US Secretary of State Condoleezza Rice has told Colombia that Washington will go on supporting its fight against drug traffickers and left-wing insurgency.
Colombia is the US' staunchest South American ally
Ms Rice praised the Colombian authorities for winning back large areas of land from left-wing rebels.
The BBC's correspondent in Bogota says Colombian President Alvaro Uribe is the most loyal US ally in South America.
With the help of $600m of US military assistance Mr Uribe has extradited many drug traffickers to the US.
Ms Rice made the comments as she visited Colombia as part of a five-day tour of the region.
She has already visited Brazil and will also travel to Chile and El Salvador.
The BBC's Jeremy McDermott in Colombia said it was smiles all round as the secretary of state met Mr Uribe and that in this case Ms Rice does not have to force a smile.
Mr Uribe is far and away the most dedicated ally Washington has in South America, our correspondent said.
He has extradited record numbers of drugs traffickers to face US justice and embraced with enthusiasm US policy with respect to the war on drugs and terrorism.
Under Plan Colombia, the multi-million dollar US aid package funding Colombia's fight against drug-trafficking and rebels who profit from and protect the trade, the US gives Mr Uribe's government more than $600m a year.
Ms Rice described Colombia as an ally and friend and promised that US aid would continue undiminished even though the formal five-year period Plan Colombia is due to expire shortly.
"In the past eight years, with our assistance, Colombia has regained large portions of its territory and extended democratic justice to nearly three million more of its people," Ms Rice said .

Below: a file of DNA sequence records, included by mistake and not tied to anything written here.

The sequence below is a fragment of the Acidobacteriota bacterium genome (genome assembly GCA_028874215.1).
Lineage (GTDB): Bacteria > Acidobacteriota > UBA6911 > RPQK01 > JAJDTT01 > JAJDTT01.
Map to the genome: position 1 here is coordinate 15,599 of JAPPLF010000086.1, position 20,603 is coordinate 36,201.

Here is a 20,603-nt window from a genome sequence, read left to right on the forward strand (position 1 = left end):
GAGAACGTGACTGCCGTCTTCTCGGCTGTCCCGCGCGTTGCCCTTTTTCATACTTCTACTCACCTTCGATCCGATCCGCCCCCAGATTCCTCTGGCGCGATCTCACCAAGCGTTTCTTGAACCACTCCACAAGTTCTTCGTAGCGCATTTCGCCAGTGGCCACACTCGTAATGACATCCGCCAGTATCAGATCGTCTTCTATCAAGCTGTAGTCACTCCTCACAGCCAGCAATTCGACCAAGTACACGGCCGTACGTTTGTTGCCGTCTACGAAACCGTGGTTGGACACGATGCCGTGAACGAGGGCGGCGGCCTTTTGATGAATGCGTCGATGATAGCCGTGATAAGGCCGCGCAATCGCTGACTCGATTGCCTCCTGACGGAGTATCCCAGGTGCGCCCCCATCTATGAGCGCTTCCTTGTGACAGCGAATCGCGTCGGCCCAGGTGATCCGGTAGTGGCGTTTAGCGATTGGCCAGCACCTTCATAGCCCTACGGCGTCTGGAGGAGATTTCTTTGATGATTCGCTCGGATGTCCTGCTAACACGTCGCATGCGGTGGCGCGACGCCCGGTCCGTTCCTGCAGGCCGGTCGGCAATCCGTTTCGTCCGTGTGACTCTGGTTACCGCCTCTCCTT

CONDOLEEZZA RICE ITINERARY
First tour of region since taking up post in January 2005
Tour follows visits to Europe in February and Asia in March
Likely issues: Ecuador's political crisis, Venezuela, deadlock over new head of Organization of American States
"Today, violent crime in Colombia is the lowest it has been in 16 years," she added.
Our correspondent says perhaps the only comment that might cause pause for thought for the Colombian government was a reference to the on-going peace process with right-wing paramilitaries.
Ms Rice said that the US supported the demobilisation of this warring faction but that crimes could not go unpunished - perhaps a reference to the fact that several paramilitary leaders have US extradition warrants pending.
However, both sides were of one mind when it came to the behaviour of Venezuela's government, which Washington regards as a destabilising influence in the region.
Speaking prior to Ms Rice's arrival Colombia's Defence Minister Jorge Uribe criticised Venezuela for recently beefing up its military resources.
"Venezuela re-equipping increases the military imbalance in the Andean region," he said, referring to a recent purchase of 100,000 AK-47 automatic rifles from Russia.
But Venezuela's President Hugo Chavez brushed off the comments saying:
"Perhaps a pawn tells the queen what she wants to hear to make her laugh. Enough of Colombia keep acting like the pawn of the empire!"